Find Me At Screen Rant

Thursday, July 23, 2015

Justice League: Gods and Monsters



The DC Comics Multiverse more often than not allows for alternate realities that can be more interesting than the mainstream "core" DC Universe. Justice League: Gods and Monsters, a brand new tale created for DC Animation (with spin off comics based on this universe, naturally), introduces us to one such alternate reality, and it's got a lot of potential. In Gods and Monsters, the Justice League is boiled down to the so-called Trinity: Superman, Batman, and Wonder Woman, in a wholly original, violent, and fascinating take on the three icons unlike any we've seen before. Bruce Wayne, Clark Kent, Princess Diana, where for art thou? Apparently, in this reality, nowhere, that's where. It's not a bad thing at all.

Superman (voiced by Benjamin Bratt) is the son of Lara and General Zod(!), who imbued his DNA into the Kryptonian birthing matrix instead of Jor-El just before the Last Son of Krypton was rocketed to Earth. The baby Superman was found not by the Kents but by a Mexican migrant couple and was raised with the name Hernan Guerra. Dios mio! The Batman (voiced by Michael C. Hall) is Kirk Langstrom, who is a half-man/half-bat villain named Man-Bat (naturally) in the main DC Universe, but here, he is our Dark Knight -- and he's a vampire, to boot! Wonder Woman (voiced by Tamara Taylor) is a princess of sorts, but she's no Amazon. She is Bekka from New Genesis, a power sword-wielding granddaughter of Highfather of the New Gods (voiced by Richard Chamberlain!). Best of all, this Wonder Woman's history is a cracking good Game of Thrones-style spin on the New Gods: She was engaged to Darkseid's son Orion as a consummation of a peace treaty between Apokolips and New Genesis, but it was all a sinister plot by a surprisingly sinister Highfather to "Red Wedding" Darkseid and his forces -- and it worked! 

Gods and Monsters limits the superheroes to the Trinity and doesn't explain how they came together as the Justice League, but all three get plenty of exploration of their origins. We literally watch Superman born from a zygote into an infant child on his journey to Earth. Batman's origin plays an integral part in the main plot: Langstrom went to college with Will Magnus, the robotics genius who creates the Metal Men in the main DC Universe. In Gods and Monsters, Magnus is a nanotech expert (with deep seeded feelings of jealousy and inadequacy). Magnus' nanotech seemed to hold the key to Langstrom's life's work, but ingesting his own bat serum transformed Langstrom into a vampire. How this vampire became the crimefighting Batman is a tale for another day.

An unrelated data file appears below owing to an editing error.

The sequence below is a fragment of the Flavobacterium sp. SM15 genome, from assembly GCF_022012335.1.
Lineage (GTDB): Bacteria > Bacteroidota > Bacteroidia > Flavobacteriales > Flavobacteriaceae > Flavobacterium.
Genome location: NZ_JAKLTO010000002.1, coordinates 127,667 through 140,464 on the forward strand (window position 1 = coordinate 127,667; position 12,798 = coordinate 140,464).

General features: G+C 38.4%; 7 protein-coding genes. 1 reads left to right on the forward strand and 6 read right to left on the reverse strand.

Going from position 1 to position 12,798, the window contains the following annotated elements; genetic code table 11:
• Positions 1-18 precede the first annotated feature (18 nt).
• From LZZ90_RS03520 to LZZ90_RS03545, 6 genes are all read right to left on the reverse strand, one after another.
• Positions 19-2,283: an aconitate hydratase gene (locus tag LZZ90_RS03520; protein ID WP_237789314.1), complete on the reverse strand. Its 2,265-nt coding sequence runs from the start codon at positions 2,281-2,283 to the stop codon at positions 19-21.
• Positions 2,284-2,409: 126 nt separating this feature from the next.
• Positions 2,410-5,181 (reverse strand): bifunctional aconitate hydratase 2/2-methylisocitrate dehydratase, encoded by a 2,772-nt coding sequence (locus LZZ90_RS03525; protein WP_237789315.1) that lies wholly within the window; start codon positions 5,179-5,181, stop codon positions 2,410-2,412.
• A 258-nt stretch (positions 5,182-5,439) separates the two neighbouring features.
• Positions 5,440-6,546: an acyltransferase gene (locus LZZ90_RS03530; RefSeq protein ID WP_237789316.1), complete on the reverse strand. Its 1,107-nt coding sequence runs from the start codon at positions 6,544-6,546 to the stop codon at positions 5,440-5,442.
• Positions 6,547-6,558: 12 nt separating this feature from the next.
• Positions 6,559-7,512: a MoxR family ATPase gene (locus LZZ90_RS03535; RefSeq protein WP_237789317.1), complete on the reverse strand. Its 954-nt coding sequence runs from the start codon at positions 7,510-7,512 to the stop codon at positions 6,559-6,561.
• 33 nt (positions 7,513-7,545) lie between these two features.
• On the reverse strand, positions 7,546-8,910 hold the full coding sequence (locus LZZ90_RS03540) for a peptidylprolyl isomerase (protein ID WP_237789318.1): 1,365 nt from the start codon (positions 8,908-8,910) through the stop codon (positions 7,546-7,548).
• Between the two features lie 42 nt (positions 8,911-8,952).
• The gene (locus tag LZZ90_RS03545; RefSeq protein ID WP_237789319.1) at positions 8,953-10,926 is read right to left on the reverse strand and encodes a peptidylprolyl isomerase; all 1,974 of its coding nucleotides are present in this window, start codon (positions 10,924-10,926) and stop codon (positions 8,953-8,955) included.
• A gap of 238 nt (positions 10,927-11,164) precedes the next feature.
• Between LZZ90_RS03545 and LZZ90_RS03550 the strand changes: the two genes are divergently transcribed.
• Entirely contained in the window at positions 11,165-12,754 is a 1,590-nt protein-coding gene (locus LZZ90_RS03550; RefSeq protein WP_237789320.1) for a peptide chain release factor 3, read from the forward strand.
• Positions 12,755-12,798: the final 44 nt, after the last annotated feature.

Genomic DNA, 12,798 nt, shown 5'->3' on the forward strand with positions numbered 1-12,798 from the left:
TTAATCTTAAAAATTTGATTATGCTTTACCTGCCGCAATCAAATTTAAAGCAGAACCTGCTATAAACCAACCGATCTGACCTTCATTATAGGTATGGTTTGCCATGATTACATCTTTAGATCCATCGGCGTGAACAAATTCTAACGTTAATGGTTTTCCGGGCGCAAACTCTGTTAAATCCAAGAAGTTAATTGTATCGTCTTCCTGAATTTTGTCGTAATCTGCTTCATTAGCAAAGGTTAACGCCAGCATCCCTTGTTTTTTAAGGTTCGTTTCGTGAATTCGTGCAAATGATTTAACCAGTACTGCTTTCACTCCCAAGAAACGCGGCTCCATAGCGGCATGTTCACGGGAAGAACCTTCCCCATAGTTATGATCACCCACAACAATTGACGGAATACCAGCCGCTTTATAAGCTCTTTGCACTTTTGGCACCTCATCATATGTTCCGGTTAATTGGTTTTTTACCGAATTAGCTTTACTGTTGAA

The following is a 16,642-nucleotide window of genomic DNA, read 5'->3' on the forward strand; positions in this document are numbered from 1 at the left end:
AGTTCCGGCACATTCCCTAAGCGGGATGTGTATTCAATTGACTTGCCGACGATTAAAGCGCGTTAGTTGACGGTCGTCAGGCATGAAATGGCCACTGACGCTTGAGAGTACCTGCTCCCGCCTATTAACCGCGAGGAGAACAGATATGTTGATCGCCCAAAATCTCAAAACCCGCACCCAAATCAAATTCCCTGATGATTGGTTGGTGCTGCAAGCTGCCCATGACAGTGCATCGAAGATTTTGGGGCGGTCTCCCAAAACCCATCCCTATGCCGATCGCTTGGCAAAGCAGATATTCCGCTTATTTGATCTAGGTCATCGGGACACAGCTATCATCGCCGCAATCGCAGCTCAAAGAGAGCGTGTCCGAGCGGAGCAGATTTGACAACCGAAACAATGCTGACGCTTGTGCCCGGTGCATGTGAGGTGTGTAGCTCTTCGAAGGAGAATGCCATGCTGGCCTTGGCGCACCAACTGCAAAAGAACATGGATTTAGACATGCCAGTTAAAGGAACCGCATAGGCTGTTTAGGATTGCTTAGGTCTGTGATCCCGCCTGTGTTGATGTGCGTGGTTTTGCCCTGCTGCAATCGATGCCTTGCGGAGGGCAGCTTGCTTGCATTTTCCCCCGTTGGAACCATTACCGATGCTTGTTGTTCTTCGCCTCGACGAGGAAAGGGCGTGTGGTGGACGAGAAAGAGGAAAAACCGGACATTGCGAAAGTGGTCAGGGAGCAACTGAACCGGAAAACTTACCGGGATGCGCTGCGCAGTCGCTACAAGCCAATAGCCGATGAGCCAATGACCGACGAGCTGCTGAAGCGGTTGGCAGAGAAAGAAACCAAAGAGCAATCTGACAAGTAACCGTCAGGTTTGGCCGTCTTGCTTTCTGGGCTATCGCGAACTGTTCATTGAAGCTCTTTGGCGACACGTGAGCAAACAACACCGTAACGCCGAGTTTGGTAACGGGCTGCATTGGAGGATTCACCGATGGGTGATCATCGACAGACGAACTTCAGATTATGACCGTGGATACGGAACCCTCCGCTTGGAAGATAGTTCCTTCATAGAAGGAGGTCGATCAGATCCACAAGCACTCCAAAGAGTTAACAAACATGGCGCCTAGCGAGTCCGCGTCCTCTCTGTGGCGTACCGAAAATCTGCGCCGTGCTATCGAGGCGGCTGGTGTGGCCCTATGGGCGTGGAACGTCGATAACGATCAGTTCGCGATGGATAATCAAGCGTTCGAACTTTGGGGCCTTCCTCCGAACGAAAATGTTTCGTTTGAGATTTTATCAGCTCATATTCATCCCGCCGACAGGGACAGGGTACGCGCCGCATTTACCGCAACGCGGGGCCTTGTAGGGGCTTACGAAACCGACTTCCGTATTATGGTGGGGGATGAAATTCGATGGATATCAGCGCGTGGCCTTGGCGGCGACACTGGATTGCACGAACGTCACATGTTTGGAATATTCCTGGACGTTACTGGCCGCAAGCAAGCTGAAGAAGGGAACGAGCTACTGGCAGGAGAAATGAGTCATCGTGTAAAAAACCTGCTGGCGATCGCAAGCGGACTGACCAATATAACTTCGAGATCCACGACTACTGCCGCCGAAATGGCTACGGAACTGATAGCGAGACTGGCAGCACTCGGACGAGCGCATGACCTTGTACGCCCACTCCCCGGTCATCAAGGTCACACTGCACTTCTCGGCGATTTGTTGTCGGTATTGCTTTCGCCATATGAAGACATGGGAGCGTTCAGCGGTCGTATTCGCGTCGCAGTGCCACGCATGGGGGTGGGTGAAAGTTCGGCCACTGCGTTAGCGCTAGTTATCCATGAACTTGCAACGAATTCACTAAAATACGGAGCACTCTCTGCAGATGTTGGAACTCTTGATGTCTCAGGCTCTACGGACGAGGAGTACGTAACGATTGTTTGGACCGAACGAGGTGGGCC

If you're a DC nerd really into the various brilliant and mad scientists of the DC Universe (guilty), God and Monsters is a veritable Who's Who: Victor Fries, Ray Palmer, John Henry Irons, Thaddeus Sivana, Kimiyo Hoshi, T.O. Morrow, Michael Holt, Silas Stone, and more -- they're all here, but not in their superheroic or villainous guises. Something called "Project Fair Play" is the impetus for the main plot, in which the Justice League is framed for the systematic murders of these scientists by robot assassins, all of whom were proteges of the mysterious Lex Luthor (voiced by Jason Isaacs). There are greater issues at play as well: the ultra violent nature of the Justice League is constantly under public scrutiny in the media, mainly by fearless reporter Lois Lane (voiced by Paget Brewster), who is far from Superman's biggest fan. The League's official status as government operatives turns sour with these murders, and they become public enemies under orders from President Amanda Waller (Penny Johnson Jerald). 

Justice League: Gods and Monsters takes DC Animation's "not necessarily, if at all, for kids" style and pushes it even further. With the League basically remorseless killing machines, the violence level is higher than ever. Wholesale slaughter is the League's M.O., but their mysterious enemies are even worse. Gods and Monsters doesn't shy away from depicting animals and even children gruesomely massacred. And yet, when all is said and done, Gods and Monsters takes on a surprisingly hopeful tone as Superman, Batman and Wonder Woman, the most powerful and feared beings on Earth, choose to take up a position against killing in the future. It turns out gods and monsters can learn, grow, and change in Gods and Monsters. Maybe that S on Superman's belt buckle does mean "hope" after all.